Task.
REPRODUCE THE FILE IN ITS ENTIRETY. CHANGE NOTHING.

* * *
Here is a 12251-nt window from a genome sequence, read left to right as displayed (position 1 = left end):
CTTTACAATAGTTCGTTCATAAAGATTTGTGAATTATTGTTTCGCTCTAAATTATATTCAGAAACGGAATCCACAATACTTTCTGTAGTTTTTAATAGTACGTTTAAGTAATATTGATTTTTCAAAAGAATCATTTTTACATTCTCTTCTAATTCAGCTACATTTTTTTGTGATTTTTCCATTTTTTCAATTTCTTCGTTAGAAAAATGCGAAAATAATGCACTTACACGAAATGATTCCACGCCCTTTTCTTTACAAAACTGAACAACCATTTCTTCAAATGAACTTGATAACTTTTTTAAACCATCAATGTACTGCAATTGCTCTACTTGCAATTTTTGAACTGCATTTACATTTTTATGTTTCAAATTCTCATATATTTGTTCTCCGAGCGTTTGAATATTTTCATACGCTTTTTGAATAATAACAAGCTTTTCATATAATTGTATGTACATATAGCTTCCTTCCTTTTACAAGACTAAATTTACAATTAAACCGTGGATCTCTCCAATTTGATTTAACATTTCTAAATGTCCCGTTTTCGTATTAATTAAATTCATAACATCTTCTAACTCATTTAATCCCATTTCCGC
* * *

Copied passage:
Here is a 12251-nt window from a genome sequence, read left to right as displayed (position 1 = left end):
CTTTACAATAGTTCGTTCATAAAGATTTGTGAATTATTGTTTCGCTCTAAATTATATTCAGAAACGGAATCCACAATACTTTCTGTAGTTTTTAATAGTACGTTTAAGTAATATTGATTTTTCAAAAGAATCATTTTTACATTCTCTTCTAATTCAGCTACATTTTTTTGTGATTTTTCCATTTTTTCAATTTCTTCGTTAGAAAAATGCGAAAATAATGCACTTACACGAAATGATTCCACGCCCTTTTCTTTACAAAACTGAACAACCATTTCTTCAAATGAACTTGATAACTTTTTTAAACCATCAATGTACTGCAATTGCTCTACTTGCAATTTTTGAACTGCATTTACATTTTTATGTTTCAAATTCTCATATATTTGTTCTCCGAGCGTTTGAATATTTTCATACGCTTTTTGAATAATAACAAGCTTTTCATATAATTGTATGTACATATAGCTTCCTTCCTTTTACAAGACTAAATTTACAATTAAACCGTGGATCTCTCCAATTTGATTTAACATTTCTAAATGTCCCGTTTTCGTATTAATTAAATTCATAACATCTTCTAACTCATTTAATCCCATTTCCGC